Rides are offered twice daily on Tuesdays and Saturdays from July 1 through Aug. 29. Fares are $10 for adults and $5 for children, or an entire coach can be reserved. Special rides are offered, too. For information, call (360) 595-2218.
The Yakima Valley Rail and Steam Museum operates a 20-mile run between Harrah, near Toppenish and White Swan along a branch line completed in 1916, featuring scenic farmland and views of Mount Adams.
The train uses a diesel engine (a steam engine is being restored) with two 1929 passenger cars. The run takes approximately 2 1/2 hours.
Fares are $5 for adults and $3 for children, with the train running at 2 p.m. on Saturdays and Sundays from June 1 through Oct. 31. Special holiday runs are offered, too. For information, call (509) 865-1911.
Not quite a train is Yakima’s trolley railroad, which dates back to 1907 and is on the National Register of Historic Places as the country’s last intact, authentic, electric interurban railroad.
The Yakima Interurban Lines Association offers public rides between Yakima and Selah on Saturdays, Sundays, holidays and some weeknights from early May through mid-October. The trolley travels through Yakima, through orchard country, crosses the Naches River over a historic bridge, passes along the vertical cliffs of Selah Gap, passes Convict’s Cave, then drops into Selah.
Round trip is one hour and 40 minutes. Adults are $4, seniors are $3.50, and children are $2.50. For information, call (509) 575-1700.
The North Pend Oreille Valley Lions Club offers round trips from Ione (about 86 miles northeast of Spokane) to Metaline Falls on several holiday weekends throughout the summer.
The train offers several rides a day on June 17-18 (Father’s Day weekend), July 1-2, July 29-30, Sept. 2-3, and autumn color trips on Sept. 30, Oct. 1, 7, 8, 21 and 22. The fare is $4 and reservations are required; call (509) 442-3397.
A private company is offering luxury tours this summer on the historic Montana Rail Link, from Little Bighorn to Yellowstone and Glacier national parks.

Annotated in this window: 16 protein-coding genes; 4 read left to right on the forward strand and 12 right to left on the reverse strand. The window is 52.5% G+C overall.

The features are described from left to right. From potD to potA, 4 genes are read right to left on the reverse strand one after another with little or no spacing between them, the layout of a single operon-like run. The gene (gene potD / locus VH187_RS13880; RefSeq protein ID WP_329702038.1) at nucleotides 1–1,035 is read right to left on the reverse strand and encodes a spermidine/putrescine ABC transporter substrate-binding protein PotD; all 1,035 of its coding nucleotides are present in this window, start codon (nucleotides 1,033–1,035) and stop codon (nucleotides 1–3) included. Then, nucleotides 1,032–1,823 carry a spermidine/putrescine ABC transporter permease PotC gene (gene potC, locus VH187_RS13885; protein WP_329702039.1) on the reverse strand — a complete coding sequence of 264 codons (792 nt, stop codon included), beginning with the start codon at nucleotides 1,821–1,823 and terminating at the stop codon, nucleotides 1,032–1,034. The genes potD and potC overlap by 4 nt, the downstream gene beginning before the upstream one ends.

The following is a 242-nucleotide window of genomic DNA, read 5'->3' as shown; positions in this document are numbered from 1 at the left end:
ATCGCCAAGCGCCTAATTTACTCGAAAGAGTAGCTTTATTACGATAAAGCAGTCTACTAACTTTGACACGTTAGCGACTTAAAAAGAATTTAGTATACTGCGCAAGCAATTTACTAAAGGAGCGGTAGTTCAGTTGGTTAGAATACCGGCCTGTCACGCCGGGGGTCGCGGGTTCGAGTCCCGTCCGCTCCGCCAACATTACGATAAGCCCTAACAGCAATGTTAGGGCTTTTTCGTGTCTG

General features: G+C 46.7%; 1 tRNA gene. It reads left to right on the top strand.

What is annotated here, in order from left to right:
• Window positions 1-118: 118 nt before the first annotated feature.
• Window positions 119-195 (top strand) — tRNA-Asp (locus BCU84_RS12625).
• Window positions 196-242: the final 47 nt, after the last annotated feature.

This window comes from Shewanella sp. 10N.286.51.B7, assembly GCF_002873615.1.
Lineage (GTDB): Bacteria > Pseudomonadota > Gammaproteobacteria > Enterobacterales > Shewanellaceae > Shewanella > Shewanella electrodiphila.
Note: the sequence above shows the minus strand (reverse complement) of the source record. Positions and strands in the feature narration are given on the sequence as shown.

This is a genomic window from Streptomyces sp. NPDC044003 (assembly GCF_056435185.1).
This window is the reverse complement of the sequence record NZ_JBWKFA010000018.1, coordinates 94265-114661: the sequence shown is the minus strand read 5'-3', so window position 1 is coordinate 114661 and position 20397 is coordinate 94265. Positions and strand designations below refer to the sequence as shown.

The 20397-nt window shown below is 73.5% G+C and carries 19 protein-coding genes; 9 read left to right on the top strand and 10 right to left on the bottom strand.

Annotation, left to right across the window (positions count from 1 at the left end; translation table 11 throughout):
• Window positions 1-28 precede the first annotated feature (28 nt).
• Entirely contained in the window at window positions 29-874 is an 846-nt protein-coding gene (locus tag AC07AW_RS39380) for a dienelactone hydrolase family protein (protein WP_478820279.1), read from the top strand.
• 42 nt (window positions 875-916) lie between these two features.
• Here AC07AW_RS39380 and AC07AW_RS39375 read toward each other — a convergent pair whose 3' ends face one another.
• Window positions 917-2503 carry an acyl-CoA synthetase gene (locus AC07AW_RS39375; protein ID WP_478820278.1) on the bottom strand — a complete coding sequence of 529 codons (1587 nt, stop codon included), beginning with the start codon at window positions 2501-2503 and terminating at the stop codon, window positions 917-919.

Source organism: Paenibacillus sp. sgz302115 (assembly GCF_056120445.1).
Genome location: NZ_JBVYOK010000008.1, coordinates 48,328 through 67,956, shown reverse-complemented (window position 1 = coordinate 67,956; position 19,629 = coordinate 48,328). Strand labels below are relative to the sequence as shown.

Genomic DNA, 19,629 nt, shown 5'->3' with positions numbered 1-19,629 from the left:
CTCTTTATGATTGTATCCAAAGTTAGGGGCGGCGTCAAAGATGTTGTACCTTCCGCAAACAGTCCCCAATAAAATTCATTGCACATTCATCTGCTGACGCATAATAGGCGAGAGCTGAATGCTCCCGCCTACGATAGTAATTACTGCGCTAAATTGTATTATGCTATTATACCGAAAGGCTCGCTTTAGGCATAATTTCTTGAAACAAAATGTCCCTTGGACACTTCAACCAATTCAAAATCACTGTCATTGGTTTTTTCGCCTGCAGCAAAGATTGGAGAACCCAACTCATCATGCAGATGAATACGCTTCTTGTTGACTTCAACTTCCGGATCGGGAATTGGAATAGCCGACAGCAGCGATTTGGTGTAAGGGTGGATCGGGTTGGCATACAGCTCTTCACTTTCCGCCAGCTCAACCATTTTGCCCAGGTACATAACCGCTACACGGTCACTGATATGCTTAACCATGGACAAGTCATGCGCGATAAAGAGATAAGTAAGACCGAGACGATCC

The four-day rail trip features side trips, a short cruise on the Missouri, museum visits and other events. Prices begin at $2,990 per person, based on double occupancy, with trips offered in May and June.
For information, call PVA Travel Planning at (800) 795-5700 or (415) 812-7355.
The Montana Rockies Daylight, a new service, will offer two-day, round-trip rail tours from Sandpoint to Billings, Mont., or vice versa, from July 28 through early October.
The route includes the Cabinet Gorge, McDonald Peak, Mullan pass and tunnel, and Yellowstone River region. Travelers spend the night at hotels in Billings or Sandpoint, then return the following day.
Prices range from $400 to $900 per person, based on double occupancy. Coach class features a reclining seat and box lunches; club class features table seating, buffet lunches and glass-top dome cars.
For information, contact a travel agent or call (800) 519-RAIL.
The Spirit of Washington dinner train operates between Renton, south of Seattle, and the Columbia Winery near Woodinville. It features a diesel engine and restored vintage equipment, including three old-fashioned dome cars; the trip lasts about 3 1/2 hours.
Dinner entrees must be ordered in advance and typically include beef, chicken and seafood, plus rolls, salads and dessert. Beer and wine are available. The train makes a 45-minute stop at the Columbia Winery, where tastings are offered and wines can be purchased at a discount. The winery “tour” is so brief as to be worthless, but the verandah is a very pleasant place to sit and sip on a warm summer evening.
The train operates year-round, Tuesday through Sunday (and every day in summer), with a special Saturday lunch and Sunday brunch. No smoking is permitted. Prices range from $47 to $69 per person, depending on the meal and seating location. Advance reservations are required; call (800) 876-7245 or (206) 227-7245.
This pint-size railroad runs three quarters of a mile, from the historic Great Northern Depot to downtown Anacortes.
The rail gauge is only 18 inches wide, but it’s a real steam engine and has cars with cherrywood interiors and red velvet cushions. Turntables at each end rotate the locomotive for its return trip.
Frequent rides are offered on Saturday, Sunday and holiday afternoons from mid-June through Labor Day. All fares are $1. For information, call (360) 293-2634.